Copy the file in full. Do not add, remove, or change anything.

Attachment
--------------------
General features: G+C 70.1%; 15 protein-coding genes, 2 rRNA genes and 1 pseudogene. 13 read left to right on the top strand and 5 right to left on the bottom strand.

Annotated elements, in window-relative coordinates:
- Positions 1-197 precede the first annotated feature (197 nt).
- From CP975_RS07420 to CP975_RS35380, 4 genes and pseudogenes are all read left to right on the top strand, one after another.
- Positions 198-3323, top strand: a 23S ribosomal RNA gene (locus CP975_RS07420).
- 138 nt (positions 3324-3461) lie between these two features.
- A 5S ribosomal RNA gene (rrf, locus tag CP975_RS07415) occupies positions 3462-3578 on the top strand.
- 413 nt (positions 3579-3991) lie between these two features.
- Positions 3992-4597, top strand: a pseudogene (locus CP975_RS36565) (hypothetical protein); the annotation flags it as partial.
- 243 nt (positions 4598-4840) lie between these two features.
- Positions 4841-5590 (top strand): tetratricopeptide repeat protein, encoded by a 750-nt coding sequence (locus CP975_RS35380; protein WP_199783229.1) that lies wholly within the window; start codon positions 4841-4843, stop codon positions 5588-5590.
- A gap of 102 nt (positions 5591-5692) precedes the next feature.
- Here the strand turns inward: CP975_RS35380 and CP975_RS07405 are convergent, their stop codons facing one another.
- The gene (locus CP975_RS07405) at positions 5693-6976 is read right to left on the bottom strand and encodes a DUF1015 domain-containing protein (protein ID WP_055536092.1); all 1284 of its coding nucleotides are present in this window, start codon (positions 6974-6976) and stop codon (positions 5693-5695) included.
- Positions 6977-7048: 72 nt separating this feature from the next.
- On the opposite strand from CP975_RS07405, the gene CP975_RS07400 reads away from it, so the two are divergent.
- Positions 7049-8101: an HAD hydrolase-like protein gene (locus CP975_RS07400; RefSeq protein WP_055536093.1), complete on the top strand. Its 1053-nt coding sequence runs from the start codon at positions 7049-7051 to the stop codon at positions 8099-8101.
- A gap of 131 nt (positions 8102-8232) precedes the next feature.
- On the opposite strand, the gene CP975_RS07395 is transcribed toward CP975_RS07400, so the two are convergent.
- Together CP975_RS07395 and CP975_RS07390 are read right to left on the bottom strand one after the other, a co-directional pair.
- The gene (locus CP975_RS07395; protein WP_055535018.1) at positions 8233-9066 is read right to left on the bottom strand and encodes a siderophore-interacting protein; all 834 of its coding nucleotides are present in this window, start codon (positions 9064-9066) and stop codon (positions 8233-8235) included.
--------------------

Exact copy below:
General features: G+C 70.1%; 15 protein-coding genes, 2 rRNA genes and 1 pseudogene. 13 read left to right on the top strand and 5 right to left on the bottom strand.

Annotated elements, in window-relative coordinates:
- Positions 1-197 precede the first annotated feature (197 nt).
- From CP975_RS07420 to CP975_RS35380, 4 genes and pseudogenes are all read left to right on the top strand, one after another.
- Positions 198-3323, top strand: a 23S ribosomal RNA gene (locus CP975_RS07420).
- 138 nt (positions 3324-3461) lie between these two features.
- A 5S ribosomal RNA gene (rrf, locus tag CP975_RS07415) occupies positions 3462-3578 on the top strand.
- 413 nt (positions 3579-3991) lie between these two features.
- Positions 3992-4597, top strand: a pseudogene (locus CP975_RS36565) (hypothetical protein); the annotation flags it as partial.
- 243 nt (positions 4598-4840) lie between these two features.
- Positions 4841-5590 (top strand): tetratricopeptide repeat protein, encoded by a 750-nt coding sequence (locus CP975_RS35380; protein WP_199783229.1) that lies wholly within the window; start codon positions 4841-4843, stop codon positions 5588-5590.
- A gap of 102 nt (positions 5591-5692) precedes the next feature.
- Here the strand turns inward: CP975_RS35380 and CP975_RS07405 are convergent, their stop codons facing one another.
- The gene (locus CP975_RS07405) at positions 5693-6976 is read right to left on the bottom strand and encodes a DUF1015 domain-containing protein (protein ID WP_055536092.1); all 1284 of its coding nucleotides are present in this window, start codon (positions 6974-6976) and stop codon (positions 5693-5695) included.
- Positions 6977-7048: 72 nt separating this feature from the next.
- On the opposite strand from CP975_RS07405, the gene CP975_RS07400 reads away from it, so the two are divergent.
- Positions 7049-8101: an HAD hydrolase-like protein gene (locus CP975_RS07400; RefSeq protein WP_055536093.1), complete on the top strand. Its 1053-nt coding sequence runs from the start codon at positions 7049-7051 to the stop codon at positions 8099-8101.
- A gap of 131 nt (positions 8102-8232) precedes the next feature.
- On the opposite strand, the gene CP975_RS07395 is transcribed toward CP975_RS07400, so the two are convergent.
- Together CP975_RS07395 and CP975_RS07390 are read right to left on the bottom strand one after the other, a co-directional pair.
- The gene (locus CP975_RS07395; protein WP_055535018.1) at positions 8233-9066 is read right to left on the bottom strand and encodes a siderophore-interacting protein; all 834 of its coding nucleotides are present in this window, start codon (positions 9064-9066) and stop codon (positions 8233-8235) included.